The Flimsy AcceleroMeter: Principle of Operation
Joachim Köppen DF3GJ Kiel/Strasbourg/Illkirch Winter 2004
The FAM is a simple accelerometer which can be constructed with
easily available material and which should give an indication of weightlessness
rapidly enough and accurately enough to enable simple measurements
in an indoor Drop Tower (drop of 2 m height). It is also capable of giving a rapid
and easily visible optical indication when the weight is reduced below
a certain value.
It is constructed from
The construction technique is soldering, as done in electronics, and
some creative bending of wires...
- a piece of printed circuit board,
- coiled springs,
- pieces of copper wire used for low voltage applications,
- a sewing pin,
- some cardboard,
- a light emitting diode, two 1.5 V batteries, and some more wire
The instrument described here is the 4th of a number of rather different
designs, and has been verified to achieve the design goals.
Why and how it works
The weight (i.e. the gravitational acceleration) of a small mass M on
a long arm L1 is counterbalanced by the elastic restoring force from two
counteracting coiled springs S which acts on the short arm L2. This is
essentially a spring balance, and the pointer P indicates the weight of
- two springs are used so that the balance covers the entire
range from 0 to 1 g with the same sensitivity, and is even
capable to measure negative accelerations, i.e. accelerations
- by using a short arm L2 for the springs to act on, their small
displacement is magnified into a large displacement of the long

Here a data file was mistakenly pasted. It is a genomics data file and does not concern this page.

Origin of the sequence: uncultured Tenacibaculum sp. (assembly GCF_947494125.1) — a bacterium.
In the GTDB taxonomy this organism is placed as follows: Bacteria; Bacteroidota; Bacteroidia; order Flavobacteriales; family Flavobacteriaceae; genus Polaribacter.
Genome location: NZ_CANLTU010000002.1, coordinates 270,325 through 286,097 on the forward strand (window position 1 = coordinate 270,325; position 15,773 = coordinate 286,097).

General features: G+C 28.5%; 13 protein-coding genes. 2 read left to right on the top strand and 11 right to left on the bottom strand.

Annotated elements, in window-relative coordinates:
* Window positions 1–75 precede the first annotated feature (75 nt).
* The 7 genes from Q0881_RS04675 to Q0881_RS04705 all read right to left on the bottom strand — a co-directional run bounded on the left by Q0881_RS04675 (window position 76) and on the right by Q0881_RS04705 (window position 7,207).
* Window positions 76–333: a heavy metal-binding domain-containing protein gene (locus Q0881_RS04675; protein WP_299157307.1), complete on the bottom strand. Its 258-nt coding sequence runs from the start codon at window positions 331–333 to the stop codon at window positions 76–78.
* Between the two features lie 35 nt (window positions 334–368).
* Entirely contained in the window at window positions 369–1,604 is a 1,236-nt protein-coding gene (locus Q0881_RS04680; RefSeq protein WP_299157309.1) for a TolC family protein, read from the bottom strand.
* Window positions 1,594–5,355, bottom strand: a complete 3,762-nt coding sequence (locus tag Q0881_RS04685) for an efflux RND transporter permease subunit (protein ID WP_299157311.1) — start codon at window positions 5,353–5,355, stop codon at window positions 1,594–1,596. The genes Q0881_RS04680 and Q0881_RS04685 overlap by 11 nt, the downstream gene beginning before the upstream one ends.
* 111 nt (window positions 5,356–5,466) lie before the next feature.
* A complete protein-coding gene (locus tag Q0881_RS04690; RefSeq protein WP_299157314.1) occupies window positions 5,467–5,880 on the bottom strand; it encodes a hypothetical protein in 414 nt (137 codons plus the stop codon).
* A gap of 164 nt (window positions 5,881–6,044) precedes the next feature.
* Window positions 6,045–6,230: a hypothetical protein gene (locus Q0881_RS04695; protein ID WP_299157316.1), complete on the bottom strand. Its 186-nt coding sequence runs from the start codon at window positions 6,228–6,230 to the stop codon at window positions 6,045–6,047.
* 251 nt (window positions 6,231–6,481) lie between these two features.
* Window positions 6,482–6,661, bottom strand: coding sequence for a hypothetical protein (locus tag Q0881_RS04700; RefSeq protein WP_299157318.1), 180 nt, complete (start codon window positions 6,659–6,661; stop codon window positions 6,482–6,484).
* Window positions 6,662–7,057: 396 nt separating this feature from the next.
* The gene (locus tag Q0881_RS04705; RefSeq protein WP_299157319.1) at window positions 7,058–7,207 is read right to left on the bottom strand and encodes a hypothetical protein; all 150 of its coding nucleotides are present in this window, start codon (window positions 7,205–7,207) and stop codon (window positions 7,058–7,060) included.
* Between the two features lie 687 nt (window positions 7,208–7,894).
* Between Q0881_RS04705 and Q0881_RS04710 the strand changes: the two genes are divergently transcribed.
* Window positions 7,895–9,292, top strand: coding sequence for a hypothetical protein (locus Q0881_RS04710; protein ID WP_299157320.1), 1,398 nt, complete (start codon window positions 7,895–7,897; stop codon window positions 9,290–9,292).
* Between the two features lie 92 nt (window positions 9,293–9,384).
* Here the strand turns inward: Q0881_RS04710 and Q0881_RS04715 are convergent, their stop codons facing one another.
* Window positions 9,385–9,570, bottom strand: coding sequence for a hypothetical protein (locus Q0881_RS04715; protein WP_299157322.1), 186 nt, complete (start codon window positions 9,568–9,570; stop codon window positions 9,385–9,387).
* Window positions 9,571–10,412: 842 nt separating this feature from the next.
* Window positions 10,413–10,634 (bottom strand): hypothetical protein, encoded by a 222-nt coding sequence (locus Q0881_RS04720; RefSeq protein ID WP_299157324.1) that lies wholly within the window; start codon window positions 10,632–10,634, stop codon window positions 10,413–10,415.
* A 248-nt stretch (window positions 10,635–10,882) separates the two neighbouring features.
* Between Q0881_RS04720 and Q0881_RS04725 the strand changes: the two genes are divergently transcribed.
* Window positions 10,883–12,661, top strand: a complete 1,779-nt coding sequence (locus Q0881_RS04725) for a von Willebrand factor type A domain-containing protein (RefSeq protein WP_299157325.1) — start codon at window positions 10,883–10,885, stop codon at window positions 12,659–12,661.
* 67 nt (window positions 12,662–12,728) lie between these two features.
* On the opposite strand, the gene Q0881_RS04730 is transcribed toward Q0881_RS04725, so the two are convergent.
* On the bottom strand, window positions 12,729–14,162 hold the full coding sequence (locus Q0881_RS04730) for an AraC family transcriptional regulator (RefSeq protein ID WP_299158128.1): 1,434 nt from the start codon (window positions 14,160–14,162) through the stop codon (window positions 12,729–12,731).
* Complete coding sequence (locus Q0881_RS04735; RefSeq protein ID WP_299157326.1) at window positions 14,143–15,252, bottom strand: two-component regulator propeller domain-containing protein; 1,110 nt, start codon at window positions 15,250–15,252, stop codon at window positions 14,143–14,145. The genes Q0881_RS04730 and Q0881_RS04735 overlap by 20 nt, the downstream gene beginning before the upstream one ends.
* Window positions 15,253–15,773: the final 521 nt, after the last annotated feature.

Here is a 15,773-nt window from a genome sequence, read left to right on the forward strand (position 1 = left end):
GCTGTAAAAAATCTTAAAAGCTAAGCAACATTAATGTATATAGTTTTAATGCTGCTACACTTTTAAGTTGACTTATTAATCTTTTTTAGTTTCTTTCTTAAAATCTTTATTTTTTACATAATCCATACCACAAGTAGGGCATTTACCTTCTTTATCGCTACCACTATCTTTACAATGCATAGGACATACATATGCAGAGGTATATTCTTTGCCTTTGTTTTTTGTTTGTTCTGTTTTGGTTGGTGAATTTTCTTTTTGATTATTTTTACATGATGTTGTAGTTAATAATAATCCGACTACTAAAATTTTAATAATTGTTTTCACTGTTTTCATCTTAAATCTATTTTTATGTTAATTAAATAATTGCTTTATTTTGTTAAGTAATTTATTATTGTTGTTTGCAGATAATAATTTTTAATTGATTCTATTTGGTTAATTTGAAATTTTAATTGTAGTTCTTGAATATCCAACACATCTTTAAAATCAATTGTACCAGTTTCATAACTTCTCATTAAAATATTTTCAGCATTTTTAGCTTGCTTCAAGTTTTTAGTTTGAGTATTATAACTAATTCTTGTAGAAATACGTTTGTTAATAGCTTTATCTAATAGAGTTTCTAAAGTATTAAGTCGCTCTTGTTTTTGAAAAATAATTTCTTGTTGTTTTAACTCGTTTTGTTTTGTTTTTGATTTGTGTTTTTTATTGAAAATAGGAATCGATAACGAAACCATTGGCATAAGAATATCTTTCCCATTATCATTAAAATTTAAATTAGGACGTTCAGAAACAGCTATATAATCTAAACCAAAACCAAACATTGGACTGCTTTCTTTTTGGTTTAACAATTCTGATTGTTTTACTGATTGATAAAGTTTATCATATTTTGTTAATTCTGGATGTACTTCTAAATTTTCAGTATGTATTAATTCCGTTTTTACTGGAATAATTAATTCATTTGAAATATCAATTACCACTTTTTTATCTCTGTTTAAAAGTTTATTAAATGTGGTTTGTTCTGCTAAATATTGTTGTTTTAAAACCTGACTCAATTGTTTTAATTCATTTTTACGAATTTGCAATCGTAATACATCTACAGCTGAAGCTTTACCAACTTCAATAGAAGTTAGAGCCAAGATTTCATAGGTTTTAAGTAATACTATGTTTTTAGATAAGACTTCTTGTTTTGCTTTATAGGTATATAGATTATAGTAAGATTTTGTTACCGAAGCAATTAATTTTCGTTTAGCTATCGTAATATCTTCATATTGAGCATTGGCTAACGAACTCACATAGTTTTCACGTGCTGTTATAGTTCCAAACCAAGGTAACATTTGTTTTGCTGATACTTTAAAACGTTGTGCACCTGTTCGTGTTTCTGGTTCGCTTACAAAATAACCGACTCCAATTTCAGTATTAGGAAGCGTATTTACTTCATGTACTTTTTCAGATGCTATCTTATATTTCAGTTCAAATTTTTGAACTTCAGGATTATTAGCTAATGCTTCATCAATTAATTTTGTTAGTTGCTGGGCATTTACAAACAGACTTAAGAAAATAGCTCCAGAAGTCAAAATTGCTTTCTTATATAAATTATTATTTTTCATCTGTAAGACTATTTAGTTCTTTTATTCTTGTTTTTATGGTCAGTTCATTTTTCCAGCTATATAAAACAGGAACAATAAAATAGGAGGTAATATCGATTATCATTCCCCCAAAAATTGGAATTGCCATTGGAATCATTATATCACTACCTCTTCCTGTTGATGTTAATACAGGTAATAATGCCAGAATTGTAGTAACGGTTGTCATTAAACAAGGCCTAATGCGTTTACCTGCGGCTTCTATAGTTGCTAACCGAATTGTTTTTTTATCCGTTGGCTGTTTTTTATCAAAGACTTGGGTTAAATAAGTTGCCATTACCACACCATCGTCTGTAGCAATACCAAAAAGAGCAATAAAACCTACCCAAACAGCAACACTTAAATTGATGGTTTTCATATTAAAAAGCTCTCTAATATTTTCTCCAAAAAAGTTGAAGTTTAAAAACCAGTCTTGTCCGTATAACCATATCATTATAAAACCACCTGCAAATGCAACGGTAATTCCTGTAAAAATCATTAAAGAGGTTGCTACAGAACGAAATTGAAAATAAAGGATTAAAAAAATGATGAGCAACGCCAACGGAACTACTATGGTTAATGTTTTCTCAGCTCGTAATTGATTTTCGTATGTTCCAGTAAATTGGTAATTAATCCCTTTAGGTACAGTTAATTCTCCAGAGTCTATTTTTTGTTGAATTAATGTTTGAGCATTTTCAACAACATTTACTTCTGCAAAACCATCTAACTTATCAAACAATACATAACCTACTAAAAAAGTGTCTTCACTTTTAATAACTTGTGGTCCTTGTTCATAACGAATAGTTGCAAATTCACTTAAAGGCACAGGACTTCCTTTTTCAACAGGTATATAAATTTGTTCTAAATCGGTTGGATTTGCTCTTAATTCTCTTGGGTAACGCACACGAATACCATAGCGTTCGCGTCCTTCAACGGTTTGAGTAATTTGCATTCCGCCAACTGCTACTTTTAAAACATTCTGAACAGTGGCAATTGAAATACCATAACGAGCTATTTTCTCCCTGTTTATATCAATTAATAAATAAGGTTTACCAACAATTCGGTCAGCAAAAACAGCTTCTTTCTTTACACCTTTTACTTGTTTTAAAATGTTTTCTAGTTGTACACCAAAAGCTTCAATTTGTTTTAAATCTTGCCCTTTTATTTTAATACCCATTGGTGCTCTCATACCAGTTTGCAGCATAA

- since the arm L2 is shorter than arm L1, a small mass M suffices
to make a displacement of the springs
- by being fixed on the arm L2, the mass M can only move on a circle
of radius L2. It does not respond to accelerations that are parallel
to the axis A of rotation.
- in an earlier design, the mass was fixed to one of the springs.
This leads to a sideways displacement of the springs when
undergoing sideways accelerations. The present design is insensitive
to this effect.
However, some approximations had to be accepted:
- the mass M moves on a circle: Ideally it should be allowed to
move only in vertical direction, if one wants to measure vertical
accelerations only. But as we shall use it only in the Drop Tower,
this is o.k.
- the linkage of the short arm L2 to the spring armature SA between the two
springs is at the end of the arm. Hence it will move on a small
circle about the axis A, which causes the arm to raise SA and so
the inner ends of the springs as the arm moves away from the
vertical. The springs are not only compressed or extended in their
length, but move also sideways. This will cause some additional
friction at the springs' end points, and also a downward force
on the axes and its bearings with more friction.
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